'Journey To The Past' With Anastasia

The Broadway musical runs through Sunday, May 19.

May 15, 2019

The fabled story of Anastasia has had quite a long life. Beginning originally as a play in the 50s which was then turned into a movie (scoring a Best Actress Oscar for Ingrid Bergman in 1956), the Broadway incarnation of Anastasia is more in line with the animated film version from 1997, minus the villainous Rasputin.

Featuring a score and songs by the animated film's song composers Lynn Ahrens and Stephen Flaherty (Once On This Island, Ragtime), Anastasia once again tells the tale of the youngest daughter of Tsar Nicolas II. While the family were all known to be murdered during the Russian Revolution, Anastasia concocts the idea that Grand Duchess Anastasia actually survived and is now known as Anya (Lily Coogan). Suffering from amnesia, she is discovered by con men Dmitry (Stephen Brower) and Vlad (Edward Staudenmayer), who are aware that the girl's grandmother, the Dowager Empress (Joy Franz), is living in Paris and has a hefty reward if anyone can produce her youngest granddaughter. 

But getting out of Russia and making it to Paris is the first obstacle they must overcome, hindered in part by Gleb (Jason Michael Evans), a Bolshevik general intent on making sure she doesn't meet up with the Dowager Empress (her possible grandmother). 

The conclusion of Act 1 finds Anya, Dmitry and Vlad aboard a train heading to Paris in a spectacular blend of stage and film, making it appear as if they are really traveling on a train. It's just one instance of stage magic (another being the ghosts of Anastasia's departed relatives who waltz on stage) that is prevalent throughout the entire production.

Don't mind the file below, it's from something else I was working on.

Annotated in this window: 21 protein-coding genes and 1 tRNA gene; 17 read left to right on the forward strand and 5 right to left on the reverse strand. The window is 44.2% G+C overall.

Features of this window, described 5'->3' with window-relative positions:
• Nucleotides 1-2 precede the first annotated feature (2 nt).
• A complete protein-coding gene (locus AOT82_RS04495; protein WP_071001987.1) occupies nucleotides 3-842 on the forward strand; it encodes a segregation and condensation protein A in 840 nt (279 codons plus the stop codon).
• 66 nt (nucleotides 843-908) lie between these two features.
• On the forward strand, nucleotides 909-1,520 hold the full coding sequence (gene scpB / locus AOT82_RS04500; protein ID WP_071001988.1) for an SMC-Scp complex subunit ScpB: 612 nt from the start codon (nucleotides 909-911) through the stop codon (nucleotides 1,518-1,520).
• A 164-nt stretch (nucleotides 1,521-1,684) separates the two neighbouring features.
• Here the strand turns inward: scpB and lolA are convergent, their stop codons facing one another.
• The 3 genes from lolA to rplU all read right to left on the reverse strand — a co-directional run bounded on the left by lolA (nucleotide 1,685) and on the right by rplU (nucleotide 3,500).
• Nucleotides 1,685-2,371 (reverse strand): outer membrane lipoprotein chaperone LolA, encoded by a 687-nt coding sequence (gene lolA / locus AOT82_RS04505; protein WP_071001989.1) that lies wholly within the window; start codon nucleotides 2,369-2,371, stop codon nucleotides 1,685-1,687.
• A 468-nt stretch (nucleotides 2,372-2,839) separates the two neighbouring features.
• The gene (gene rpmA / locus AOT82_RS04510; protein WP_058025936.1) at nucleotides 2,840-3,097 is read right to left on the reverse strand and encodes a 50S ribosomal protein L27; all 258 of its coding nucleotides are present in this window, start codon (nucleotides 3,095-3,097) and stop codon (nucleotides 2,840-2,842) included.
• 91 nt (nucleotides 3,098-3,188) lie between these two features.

After their arrival in Paris, Countess Lily (the radiant Tari Kelly) is introduced. The right hand gal to the Dowager Empress, and a former flame of Vlad's, Lily is the key to getting Anya/Anastasia a meeting with the Dowager Empress. "The Countess and the Common Man," an extremely funny duet between Lily and Vlad, beautifully displays the strong song and dance techniques of the two actors.

As Anya/Anastasia, Coogan nails the otherworldly qualities of her character which seem to suggest that she really could be of nobility born and also demonstrates a powerful singing voice on one of the show's most well-known numbers, "Journey to the Past." 

Brower's pluckish Dmitry, who unsurprisingly develops romantic feelings for Anya/Anastasia, is an appealing stage presence, although his vocals suffered some during Tuesday's opening night performance. 

Broadway veteran Franz, as the Dowager Empress, is perfect in the role, bringing both strength and vulnerability to both her acting and singing. 

The musical's end result is the culmination of the mystery of Anastasia, and we're not about to give that away. But we will say it's an extremely agreeable payoff.

Like two other productions this season, Hamilton and Dear Evan Hansen, demand for Anastasia is high, with just a few tickets remaining for the run. So get those tickets now! 

Anastasia plays the Dr. Phillips Center for the Performing Arts at 8 p.m. through Friday, May 17; at 2 and 8 p.m. Saturday, May 18; and at 1 and 6:30 p.m. Sunday, May 19. Click here to purchase tickets.